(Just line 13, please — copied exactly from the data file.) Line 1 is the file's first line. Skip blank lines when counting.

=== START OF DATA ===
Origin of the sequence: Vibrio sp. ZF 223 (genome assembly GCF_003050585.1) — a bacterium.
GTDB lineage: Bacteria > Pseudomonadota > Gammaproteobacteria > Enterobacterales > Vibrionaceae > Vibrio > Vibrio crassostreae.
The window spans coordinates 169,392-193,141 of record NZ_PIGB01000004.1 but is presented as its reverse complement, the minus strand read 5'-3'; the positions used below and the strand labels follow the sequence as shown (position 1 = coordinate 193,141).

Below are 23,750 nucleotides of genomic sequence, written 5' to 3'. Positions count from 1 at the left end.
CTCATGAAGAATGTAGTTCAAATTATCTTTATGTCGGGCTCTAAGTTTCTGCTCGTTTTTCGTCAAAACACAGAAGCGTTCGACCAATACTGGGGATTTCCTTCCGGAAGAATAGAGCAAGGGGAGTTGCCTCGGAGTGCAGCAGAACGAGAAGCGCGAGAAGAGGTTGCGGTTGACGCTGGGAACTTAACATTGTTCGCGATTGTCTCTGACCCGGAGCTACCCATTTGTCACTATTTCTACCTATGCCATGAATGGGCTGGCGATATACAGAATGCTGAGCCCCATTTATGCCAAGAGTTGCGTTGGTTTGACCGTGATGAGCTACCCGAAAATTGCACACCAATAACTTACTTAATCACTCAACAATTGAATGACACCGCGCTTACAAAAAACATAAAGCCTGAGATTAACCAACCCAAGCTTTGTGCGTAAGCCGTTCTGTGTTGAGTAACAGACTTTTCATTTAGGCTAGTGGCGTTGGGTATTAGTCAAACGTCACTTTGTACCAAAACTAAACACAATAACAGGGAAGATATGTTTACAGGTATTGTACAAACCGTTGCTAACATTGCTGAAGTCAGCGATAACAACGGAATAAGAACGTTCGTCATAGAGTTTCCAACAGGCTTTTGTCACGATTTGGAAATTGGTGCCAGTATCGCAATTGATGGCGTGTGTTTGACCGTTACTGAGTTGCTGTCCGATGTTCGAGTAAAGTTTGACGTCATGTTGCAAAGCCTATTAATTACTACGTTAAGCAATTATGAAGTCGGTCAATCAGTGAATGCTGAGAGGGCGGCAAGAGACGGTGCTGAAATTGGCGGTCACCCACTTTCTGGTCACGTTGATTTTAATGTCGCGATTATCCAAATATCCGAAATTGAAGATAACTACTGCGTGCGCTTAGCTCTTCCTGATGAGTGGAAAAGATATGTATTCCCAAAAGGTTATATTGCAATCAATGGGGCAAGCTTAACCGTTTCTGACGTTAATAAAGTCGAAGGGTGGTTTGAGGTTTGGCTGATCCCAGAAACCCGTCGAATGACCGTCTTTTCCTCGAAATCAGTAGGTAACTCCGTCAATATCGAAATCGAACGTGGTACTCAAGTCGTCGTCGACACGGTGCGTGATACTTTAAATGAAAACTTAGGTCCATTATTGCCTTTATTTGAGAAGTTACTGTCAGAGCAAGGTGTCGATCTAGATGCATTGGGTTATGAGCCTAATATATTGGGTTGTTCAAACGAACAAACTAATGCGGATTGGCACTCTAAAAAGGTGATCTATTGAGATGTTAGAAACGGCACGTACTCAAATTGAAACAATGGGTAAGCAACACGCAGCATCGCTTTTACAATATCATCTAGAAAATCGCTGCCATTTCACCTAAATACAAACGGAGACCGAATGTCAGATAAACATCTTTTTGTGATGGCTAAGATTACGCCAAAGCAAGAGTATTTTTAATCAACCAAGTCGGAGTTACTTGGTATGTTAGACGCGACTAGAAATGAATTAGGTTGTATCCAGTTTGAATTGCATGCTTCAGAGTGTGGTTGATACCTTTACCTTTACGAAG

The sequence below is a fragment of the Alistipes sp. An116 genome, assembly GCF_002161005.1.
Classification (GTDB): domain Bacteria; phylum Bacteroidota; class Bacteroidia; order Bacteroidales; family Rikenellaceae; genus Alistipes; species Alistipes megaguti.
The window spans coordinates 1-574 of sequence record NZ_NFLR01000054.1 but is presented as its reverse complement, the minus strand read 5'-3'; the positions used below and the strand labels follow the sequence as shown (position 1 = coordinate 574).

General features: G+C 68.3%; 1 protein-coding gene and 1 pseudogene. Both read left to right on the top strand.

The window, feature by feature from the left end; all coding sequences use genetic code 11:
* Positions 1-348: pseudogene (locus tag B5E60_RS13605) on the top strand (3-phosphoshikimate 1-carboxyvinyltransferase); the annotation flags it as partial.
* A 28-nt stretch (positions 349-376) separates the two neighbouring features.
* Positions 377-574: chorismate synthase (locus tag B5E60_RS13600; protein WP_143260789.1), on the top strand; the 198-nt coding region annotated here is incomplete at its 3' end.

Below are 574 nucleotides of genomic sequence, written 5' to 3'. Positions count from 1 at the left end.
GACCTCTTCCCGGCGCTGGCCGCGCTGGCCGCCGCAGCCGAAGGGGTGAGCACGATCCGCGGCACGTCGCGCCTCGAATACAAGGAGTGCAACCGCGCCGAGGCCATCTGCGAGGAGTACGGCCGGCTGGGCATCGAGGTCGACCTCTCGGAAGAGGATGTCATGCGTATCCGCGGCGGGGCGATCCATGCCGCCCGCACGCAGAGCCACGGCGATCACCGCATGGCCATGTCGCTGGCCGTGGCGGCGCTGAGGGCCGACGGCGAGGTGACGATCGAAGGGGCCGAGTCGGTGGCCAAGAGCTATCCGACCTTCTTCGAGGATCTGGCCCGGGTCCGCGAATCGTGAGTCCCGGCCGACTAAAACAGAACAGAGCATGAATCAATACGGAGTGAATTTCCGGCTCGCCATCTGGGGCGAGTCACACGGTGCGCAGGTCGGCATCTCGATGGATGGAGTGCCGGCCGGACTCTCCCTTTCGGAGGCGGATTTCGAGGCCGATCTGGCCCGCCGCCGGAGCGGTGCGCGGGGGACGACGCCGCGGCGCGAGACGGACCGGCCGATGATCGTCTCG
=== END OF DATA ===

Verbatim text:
* Positions 377-574: chorismate synthase (locus tag B5E60_RS13600; protein WP_143260789.1), on the top strand; the 198-nt coding region annotated here is incomplete at its 3' end.